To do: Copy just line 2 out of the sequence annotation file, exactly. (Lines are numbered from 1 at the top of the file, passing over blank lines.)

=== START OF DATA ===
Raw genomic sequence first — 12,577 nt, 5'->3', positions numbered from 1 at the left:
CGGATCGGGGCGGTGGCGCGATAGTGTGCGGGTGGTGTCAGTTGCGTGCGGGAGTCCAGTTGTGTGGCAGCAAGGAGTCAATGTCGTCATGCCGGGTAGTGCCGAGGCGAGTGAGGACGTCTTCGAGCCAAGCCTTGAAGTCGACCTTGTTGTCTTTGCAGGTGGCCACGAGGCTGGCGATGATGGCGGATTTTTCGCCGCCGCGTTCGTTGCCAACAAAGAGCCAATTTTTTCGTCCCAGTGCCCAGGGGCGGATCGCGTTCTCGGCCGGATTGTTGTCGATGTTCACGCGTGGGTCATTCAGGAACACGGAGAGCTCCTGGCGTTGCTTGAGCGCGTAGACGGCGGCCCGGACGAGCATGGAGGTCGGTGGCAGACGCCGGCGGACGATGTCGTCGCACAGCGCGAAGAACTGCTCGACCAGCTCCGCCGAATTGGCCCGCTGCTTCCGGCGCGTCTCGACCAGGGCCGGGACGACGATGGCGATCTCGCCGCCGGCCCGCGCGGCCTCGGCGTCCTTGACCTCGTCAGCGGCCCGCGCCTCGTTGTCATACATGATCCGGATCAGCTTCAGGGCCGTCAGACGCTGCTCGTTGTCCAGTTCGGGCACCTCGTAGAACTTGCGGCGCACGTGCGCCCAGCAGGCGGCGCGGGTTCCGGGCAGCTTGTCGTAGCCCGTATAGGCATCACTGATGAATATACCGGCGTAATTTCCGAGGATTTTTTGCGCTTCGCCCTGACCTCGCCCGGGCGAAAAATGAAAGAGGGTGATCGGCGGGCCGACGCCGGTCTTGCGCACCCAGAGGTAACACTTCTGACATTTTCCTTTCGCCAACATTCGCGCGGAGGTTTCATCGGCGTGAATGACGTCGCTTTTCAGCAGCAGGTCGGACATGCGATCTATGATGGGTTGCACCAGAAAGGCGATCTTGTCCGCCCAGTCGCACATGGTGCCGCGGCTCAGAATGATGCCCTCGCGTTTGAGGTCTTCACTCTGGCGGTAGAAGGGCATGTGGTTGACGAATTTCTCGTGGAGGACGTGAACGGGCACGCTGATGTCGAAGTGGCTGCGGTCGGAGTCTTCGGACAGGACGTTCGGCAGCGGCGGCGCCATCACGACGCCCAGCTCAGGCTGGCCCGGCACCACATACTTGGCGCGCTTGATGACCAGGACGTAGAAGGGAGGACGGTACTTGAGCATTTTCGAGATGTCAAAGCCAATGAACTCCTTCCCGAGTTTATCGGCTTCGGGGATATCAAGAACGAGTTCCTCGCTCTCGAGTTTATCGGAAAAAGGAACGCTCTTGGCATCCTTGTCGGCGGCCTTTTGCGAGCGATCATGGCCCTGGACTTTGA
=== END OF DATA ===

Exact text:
CGGATCGGGGCGGTGGCGCGATAGTGTGCGGGTGGTGTCAGTTGCGTGCGGGAGTCCAGTTGTGTGGCAGCAAGGAGTCAATGTCGTCATGCCGGGTAGTGCCGAGGCGAGTGAGGACGTCTTCGAGCCAAGCCTTGAAGTCGACCTTGTTGTCTTTGCAGGTGGCCACGAGGCTGGCGATGATGGCGGATTTTTCGCCGCCGCGTTCGTTGCCAACAAAGAGCCAATTTTTTCGTCCCAGTGCCCAGGGGCGGATCGCGTTCTCGGCCGGATTGTTGTCGATGTTCACGCGTGGGTCATTCAGGAACACGGAGAGCTCCTGGCGTTGCTTGAGCGCGTAGACGGCGGCCCGGACGAGCATGGAGGTCGGTGGCAGACGCCGGCGGACGATGTCGTCGCACAGCGCGAAGAACTGCTCGACCAGCTCCGCCGAATTGGCCCGCTGCTTCCGGCGCGTCTCGACCAGGGCCGGGACGACGATGGCGATCTCGCCGCCGGCCCGCGCGGCCTCGGCGTCCTTGACCTCGTCAGCGGCCCGCGCCTCGTTGTCATACATGATCCGGATCAGCTTCAGGGCCGTCAGACGCTGCTCGTTGTCCAGTTCGGGCACCTCGTAGAACTTGCGGCGCACGTGCGCCCAGCAGGCGGCGCGGGTTCCGGGCAGCTTGTCGTAGCCCGTATAGGCATCACTGATGAATATACCGGCGTAATTTCCGAGGATTTTTTGCGCTTCGCCCTGACCTCGCCCGGGCGAAAAATGAAAGAGGGTGATCGGCGGGCCGACGCCGGTCTTGCGCACCCAGAGGTAACACTTCTGACATTTTCCTTTCGCCAACATTCGCGCGGAGGTTTCATCGGCGTGAATGACGTCGCTTTTCAGCAGCAGGTCGGACATGCGATCTATGATGGGTTGCACCAGAAAGGCGATCTTGTCCGCCCAGTCGCACATGGTGCCGCGGCTCAGAATGATGCCCTCGCGTTTGAGGTCTTCACTCTGGCGGTAGAAGGGCATGTGGTTGACGAATTTCTCGTGGAGGACGTGAACGGGCACGCTGATGTCGAAGTGGCTGCGGTCGGAGTCTTCGGACAGGACGTTCGGCAGCGGCGGCGCCATCACGACGCCCAGCTCAGGCTGGCCCGGCACCACATACTTGGCGCGCTTGATGACCAGGACGTAGAAGGGAGGACGGTACTTGAGCATTTTCGAGATGTCAAAGCCAATGAACTCCTTCCCGAGTTTATCGGCTTCGGGGATATCAAGAACGAGTTCCTCGCTCTCGAGTTTATCGGAAAAAGGAACGCTCTTGGCATCCTTGTCGGCGGCCTTTTGCGAGCGATCATGGCCCTGGACTTTGA